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NAB Makes Court Case Against FCC's Viewability Decision

Asks court to reverse FCC decision that cable ops don't have to deliver both analog and digital must-carry signals 11/09/2012 05:00:30 PM Eastern

The National Association of Broadcasters has filed the
initial brief in its challenge to the FCC's
June decision
that, as of December, cable operators no longer have to
provide both an analog and digital versions of must-carry TV station signals.

In August, the FCC denied NAB's request for a stay of the
viewability/dual carriage decision. NAB argues that millions of viewers would
lose access to broadcast stations "providing foreign language, religious
and other niche broadcast programming that have historically opted for
'must-carry' on cable systems."

NAB then asked the U.S. Court of Appeals for the D.C.
Circuit to review that decision. NAB says that decision was arbitrary,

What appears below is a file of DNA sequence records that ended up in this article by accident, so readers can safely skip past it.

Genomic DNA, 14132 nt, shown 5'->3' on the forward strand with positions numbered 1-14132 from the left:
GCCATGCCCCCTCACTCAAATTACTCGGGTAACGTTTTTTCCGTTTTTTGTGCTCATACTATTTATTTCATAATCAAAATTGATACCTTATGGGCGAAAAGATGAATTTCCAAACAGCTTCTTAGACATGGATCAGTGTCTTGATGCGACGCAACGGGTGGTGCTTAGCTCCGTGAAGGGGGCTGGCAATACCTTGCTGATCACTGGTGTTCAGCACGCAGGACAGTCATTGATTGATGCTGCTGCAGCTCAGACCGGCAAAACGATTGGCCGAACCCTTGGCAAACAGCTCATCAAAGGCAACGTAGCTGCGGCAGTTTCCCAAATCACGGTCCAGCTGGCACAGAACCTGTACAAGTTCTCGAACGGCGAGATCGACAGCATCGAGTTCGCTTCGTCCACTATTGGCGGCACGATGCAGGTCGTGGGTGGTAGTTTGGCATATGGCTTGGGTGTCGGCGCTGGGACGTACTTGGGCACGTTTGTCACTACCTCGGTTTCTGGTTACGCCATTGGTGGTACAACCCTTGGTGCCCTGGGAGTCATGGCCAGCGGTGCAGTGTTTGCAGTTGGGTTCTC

capricious and does not square with congressional intent -- in the 1992 Cable
Act -- that must-carry signals have to be viewable without added equipment,
"not merely available in theory."

"By depriving must-carry stations of equal access to
the same audience as other stations and non-broadcast channels, the FCC reads
[the Cable Act] in a manner that permits cable operators to create the very
disparate treatment that Congress sought to prevent, thereby turning the
statute on its head," NAB said in its brief.

While cable operators will be required to make low-cost
converters available to analog customers so they can see the digital signals,
the concern is those viewers might not go to the trouble for a few stations out
of the scores or hundreds in their cable lineups.

NAB also argues that interested parties in the proceeding
were not given notice of that equipment-based alternative, so the FCC violated
the Administrative Procedures Act. "[I]t is black-letter law that the FCC must
itself provide notice of a regulatory proposal," NAB said.

Cable
operators have been trying
to get out from under the viewability mandate
for years, arguing that the dual carriage requirement is consumer unfriendly,
unwieldy, no longer justifiable in a fiercely competitive marketplace, and
unconstitutional.

The court has not yet scheduled oral argument in the case.

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